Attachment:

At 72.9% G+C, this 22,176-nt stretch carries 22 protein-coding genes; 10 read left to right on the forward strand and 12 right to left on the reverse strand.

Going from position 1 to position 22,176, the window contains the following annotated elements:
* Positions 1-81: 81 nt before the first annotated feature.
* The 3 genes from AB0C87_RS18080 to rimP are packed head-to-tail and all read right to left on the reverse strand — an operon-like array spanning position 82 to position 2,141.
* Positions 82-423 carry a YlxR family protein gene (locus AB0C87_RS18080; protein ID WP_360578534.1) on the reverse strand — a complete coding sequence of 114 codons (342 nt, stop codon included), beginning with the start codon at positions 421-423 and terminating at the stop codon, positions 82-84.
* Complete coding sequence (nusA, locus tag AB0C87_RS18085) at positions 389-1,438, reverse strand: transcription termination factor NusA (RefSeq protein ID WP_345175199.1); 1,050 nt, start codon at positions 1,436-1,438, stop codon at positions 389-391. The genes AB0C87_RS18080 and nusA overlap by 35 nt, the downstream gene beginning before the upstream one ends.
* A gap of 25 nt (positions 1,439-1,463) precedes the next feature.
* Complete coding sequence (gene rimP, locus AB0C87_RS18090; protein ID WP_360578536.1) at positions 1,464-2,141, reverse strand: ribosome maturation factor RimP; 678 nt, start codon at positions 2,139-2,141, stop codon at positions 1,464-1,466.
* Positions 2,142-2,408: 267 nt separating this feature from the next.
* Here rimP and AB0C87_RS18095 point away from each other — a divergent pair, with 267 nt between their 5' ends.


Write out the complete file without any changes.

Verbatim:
At 72.9% G+C, this 22,176-nt stretch carries 22 protein-coding genes; 10 read left to right on the forward strand and 12 right to left on the reverse strand.

Going from position 1 to position 22,176, the window contains the following annotated elements:
* Positions 1-81: 81 nt before the first annotated feature.
* The 3 genes from AB0C87_RS18080 to rimP are packed head-to-tail and all read right to left on the reverse strand — an operon-like array spanning position 82 to position 2,141.
* Positions 82-423 carry a YlxR family protein gene (locus AB0C87_RS18080; protein ID WP_360578534.1) on the reverse strand — a complete coding sequence of 114 codons (342 nt, stop codon included), beginning with the start codon at positions 421-423 and terminating at the stop codon, positions 82-84.
* Complete coding sequence (nusA, locus tag AB0C87_RS18085) at positions 389-1,438, reverse strand: transcription termination factor NusA (RefSeq protein ID WP_345175199.1); 1,050 nt, start codon at positions 1,436-1,438, stop codon at positions 389-391. The genes AB0C87_RS18080 and nusA overlap by 35 nt, the downstream gene beginning before the upstream one ends.
* A gap of 25 nt (positions 1,439-1,463) precedes the next feature.
* Complete coding sequence (gene rimP, locus AB0C87_RS18090; protein ID WP_360578536.1) at positions 1,464-2,141, reverse strand: ribosome maturation factor RimP; 678 nt, start codon at positions 2,139-2,141, stop codon at positions 1,464-1,466.
* Positions 2,142-2,408: 267 nt separating this feature from the next.
* Here rimP and AB0C87_RS18095 point away from each other — a divergent pair, with 267 nt between their 5' ends.